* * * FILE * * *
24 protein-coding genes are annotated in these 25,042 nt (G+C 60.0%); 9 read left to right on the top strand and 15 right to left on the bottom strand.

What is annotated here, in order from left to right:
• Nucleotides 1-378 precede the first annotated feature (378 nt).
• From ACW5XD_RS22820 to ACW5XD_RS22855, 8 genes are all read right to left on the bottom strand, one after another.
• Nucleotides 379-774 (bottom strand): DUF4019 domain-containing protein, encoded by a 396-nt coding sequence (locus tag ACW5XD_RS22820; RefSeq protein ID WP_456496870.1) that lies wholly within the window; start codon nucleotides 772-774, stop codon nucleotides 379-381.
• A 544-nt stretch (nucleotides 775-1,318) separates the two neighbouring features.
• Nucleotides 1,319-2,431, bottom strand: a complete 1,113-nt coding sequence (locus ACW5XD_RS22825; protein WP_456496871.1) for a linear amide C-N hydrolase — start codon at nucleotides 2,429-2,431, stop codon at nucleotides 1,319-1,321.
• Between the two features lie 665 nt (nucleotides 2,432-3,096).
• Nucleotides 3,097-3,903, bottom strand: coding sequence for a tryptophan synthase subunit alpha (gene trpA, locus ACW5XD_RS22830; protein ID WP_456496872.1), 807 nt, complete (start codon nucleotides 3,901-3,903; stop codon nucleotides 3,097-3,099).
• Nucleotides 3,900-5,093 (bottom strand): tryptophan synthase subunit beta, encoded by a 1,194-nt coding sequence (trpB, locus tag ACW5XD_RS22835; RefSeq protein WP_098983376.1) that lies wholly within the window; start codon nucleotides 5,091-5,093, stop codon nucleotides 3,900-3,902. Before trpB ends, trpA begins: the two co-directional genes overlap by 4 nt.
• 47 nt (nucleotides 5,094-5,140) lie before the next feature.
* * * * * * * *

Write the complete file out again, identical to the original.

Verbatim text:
24 protein-coding genes are annotated in these 25,042 nt (G+C 60.0%); 9 read left to right on the top strand and 15 right to left on the bottom strand.

What is annotated here, in order from left to right:
• Nucleotides 1-378 precede the first annotated feature (378 nt).
• From ACW5XD_RS22820 to ACW5XD_RS22855, 8 genes are all read right to left on the bottom strand, one after another.
• Nucleotides 379-774 (bottom strand): DUF4019 domain-containing protein, encoded by a 396-nt coding sequence (locus tag ACW5XD_RS22820; RefSeq protein ID WP_456496870.1) that lies wholly within the window; start codon nucleotides 772-774, stop codon nucleotides 379-381.
• A 544-nt stretch (nucleotides 775-1,318) separates the two neighbouring features.
• Nucleotides 1,319-2,431, bottom strand: a complete 1,113-nt coding sequence (locus ACW5XD_RS22825; protein WP_456496871.1) for a linear amide C-N hydrolase — start codon at nucleotides 2,429-2,431, stop codon at nucleotides 1,319-1,321.
• Between the two features lie 665 nt (nucleotides 2,432-3,096).
• Nucleotides 3,097-3,903, bottom strand: coding sequence for a tryptophan synthase subunit alpha (gene trpA, locus ACW5XD_RS22830; protein ID WP_456496872.1), 807 nt, complete (start codon nucleotides 3,901-3,903; stop codon nucleotides 3,097-3,099).
• Nucleotides 3,900-5,093 (bottom strand): tryptophan synthase subunit beta, encoded by a 1,194-nt coding sequence (trpB, locus tag ACW5XD_RS22835; RefSeq protein WP_098983376.1) that lies wholly within the window; start codon nucleotides 5,091-5,093, stop codon nucleotides 3,900-3,902. Before trpB ends, trpA begins: the two co-directional genes overlap by 4 nt.
• 47 nt (nucleotides 5,094-5,140) lie before the next feature.